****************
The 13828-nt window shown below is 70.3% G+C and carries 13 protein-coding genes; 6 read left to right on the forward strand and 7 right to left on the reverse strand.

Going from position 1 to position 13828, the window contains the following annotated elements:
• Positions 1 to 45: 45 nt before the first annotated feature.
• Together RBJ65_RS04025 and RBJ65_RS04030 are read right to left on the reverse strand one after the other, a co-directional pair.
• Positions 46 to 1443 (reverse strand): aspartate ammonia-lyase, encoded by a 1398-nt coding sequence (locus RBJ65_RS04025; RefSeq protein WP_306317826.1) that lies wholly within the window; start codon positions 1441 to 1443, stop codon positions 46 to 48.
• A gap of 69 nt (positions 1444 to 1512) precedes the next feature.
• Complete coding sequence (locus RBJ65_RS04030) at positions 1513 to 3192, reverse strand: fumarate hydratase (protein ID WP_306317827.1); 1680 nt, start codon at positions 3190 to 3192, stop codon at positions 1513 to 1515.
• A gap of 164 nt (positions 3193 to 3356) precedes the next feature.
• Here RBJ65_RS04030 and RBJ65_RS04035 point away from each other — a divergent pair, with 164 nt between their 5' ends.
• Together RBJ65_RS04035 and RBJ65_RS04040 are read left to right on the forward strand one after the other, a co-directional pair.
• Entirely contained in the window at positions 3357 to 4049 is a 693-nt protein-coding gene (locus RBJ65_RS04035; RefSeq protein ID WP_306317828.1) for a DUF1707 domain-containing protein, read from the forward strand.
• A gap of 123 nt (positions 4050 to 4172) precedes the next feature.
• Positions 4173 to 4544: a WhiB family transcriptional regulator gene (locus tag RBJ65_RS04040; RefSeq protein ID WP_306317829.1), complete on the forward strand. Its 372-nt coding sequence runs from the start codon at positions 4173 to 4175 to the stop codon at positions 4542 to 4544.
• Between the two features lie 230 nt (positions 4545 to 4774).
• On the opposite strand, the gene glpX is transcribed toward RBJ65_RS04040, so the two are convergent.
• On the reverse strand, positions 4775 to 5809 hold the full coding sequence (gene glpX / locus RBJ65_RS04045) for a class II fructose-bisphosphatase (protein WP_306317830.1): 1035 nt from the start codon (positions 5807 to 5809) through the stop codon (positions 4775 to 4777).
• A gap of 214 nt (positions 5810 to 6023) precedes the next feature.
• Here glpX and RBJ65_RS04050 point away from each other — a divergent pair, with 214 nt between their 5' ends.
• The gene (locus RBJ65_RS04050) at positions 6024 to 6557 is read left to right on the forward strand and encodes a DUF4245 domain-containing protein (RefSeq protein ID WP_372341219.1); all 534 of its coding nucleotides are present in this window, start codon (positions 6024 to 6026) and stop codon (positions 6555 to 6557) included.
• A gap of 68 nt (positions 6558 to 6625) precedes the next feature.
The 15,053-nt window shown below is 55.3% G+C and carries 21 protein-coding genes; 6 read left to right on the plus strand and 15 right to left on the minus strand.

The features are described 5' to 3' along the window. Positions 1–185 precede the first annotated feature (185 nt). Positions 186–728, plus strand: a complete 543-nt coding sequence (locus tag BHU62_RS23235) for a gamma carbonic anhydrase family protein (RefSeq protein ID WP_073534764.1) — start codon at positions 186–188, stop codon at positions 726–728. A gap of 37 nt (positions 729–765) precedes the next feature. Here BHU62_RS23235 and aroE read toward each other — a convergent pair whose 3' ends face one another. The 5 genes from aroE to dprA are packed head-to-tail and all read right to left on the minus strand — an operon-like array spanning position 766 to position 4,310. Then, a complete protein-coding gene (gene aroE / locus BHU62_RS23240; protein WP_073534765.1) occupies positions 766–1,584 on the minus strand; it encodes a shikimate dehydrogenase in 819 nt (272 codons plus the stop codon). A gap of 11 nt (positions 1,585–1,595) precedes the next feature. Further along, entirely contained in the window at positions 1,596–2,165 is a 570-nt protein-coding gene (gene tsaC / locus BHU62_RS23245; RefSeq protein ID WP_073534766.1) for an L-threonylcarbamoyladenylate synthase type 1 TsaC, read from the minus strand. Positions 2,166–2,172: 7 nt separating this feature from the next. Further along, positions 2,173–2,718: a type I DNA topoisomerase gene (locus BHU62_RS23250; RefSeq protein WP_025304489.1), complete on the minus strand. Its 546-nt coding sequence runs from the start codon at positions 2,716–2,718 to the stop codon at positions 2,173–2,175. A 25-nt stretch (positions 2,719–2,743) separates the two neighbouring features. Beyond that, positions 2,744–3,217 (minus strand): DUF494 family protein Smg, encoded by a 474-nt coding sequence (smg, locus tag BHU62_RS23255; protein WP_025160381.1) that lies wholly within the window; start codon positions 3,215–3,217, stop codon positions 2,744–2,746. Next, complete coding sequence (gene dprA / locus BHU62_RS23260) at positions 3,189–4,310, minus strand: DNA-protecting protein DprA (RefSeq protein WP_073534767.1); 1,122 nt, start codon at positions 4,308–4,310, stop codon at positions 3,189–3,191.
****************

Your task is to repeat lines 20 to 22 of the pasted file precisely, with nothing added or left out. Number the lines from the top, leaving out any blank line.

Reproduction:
• A gap of 68 nt (positions 6558 to 6625) precedes the next feature.
The 15,053-nt window shown below is 55.3% G+C and carries 21 protein-coding genes; 6 read left to right on the plus strand and 15 right to left on the minus strand.

The features are described 5' to 3' along the window. Positions 1–185 precede the first annotated feature (185 nt). Positions 186–728, plus strand: a complete 543-nt coding sequence (locus tag BHU62_RS23235) for a gamma carbonic anhydrase family protein (RefSeq protein ID WP_073534764.1) — start codon at positions 186–188, stop codon at positions 726–728. A gap of 37 nt (positions 729–765) precedes the next feature. Here BHU62_RS23235 and aroE read toward each other — a convergent pair whose 3' ends face one another. The 5 genes from aroE to dprA are packed head-to-tail and all read right to left on the minus strand — an operon-like array spanning position 766 to position 4,310. Then, a complete protein-coding gene (gene aroE / locus BHU62_RS23240; protein WP_073534765.1) occupies positions 766–1,584 on the minus strand; it encodes a shikimate dehydrogenase in 819 nt (272 codons plus the stop codon). A gap of 11 nt (positions 1,585–1,595) precedes the next feature. Further along, entirely contained in the window at positions 1,596–2,165 is a 570-nt protein-coding gene (gene tsaC / locus BHU62_RS23245; RefSeq protein ID WP_073534766.1) for an L-threonylcarbamoyladenylate synthase type 1 TsaC, read from the minus strand. Positions 2,166–2,172: 7 nt separating this feature from the next. Further along, positions 2,173–2,718: a type I DNA topoisomerase gene (locus BHU62_RS23250; RefSeq protein WP_025304489.1), complete on the minus strand. Its 546-nt coding sequence runs from the start codon at positions 2,716–2,718 to the stop codon at positions 2,173–2,175. A 25-nt stretch (positions 2,719–2,743) separates the two neighbouring features. Beyond that, positions 2,744–3,217 (minus strand): DUF494 family protein Smg, encoded by a 474-nt coding sequence (smg, locus tag BHU62_RS23255; protein WP_025160381.1) that lies wholly within the window; start codon positions 3,215–3,217, stop codon positions 2,744–2,746. Next, complete coding sequence (gene dprA / locus BHU62_RS23260) at positions 3,189–4,310, minus strand: DNA-protecting protein DprA (RefSeq protein WP_073534767.1); 1,122 nt, start codon at positions 4,308–4,310, stop codon at positions 3,189–3,191.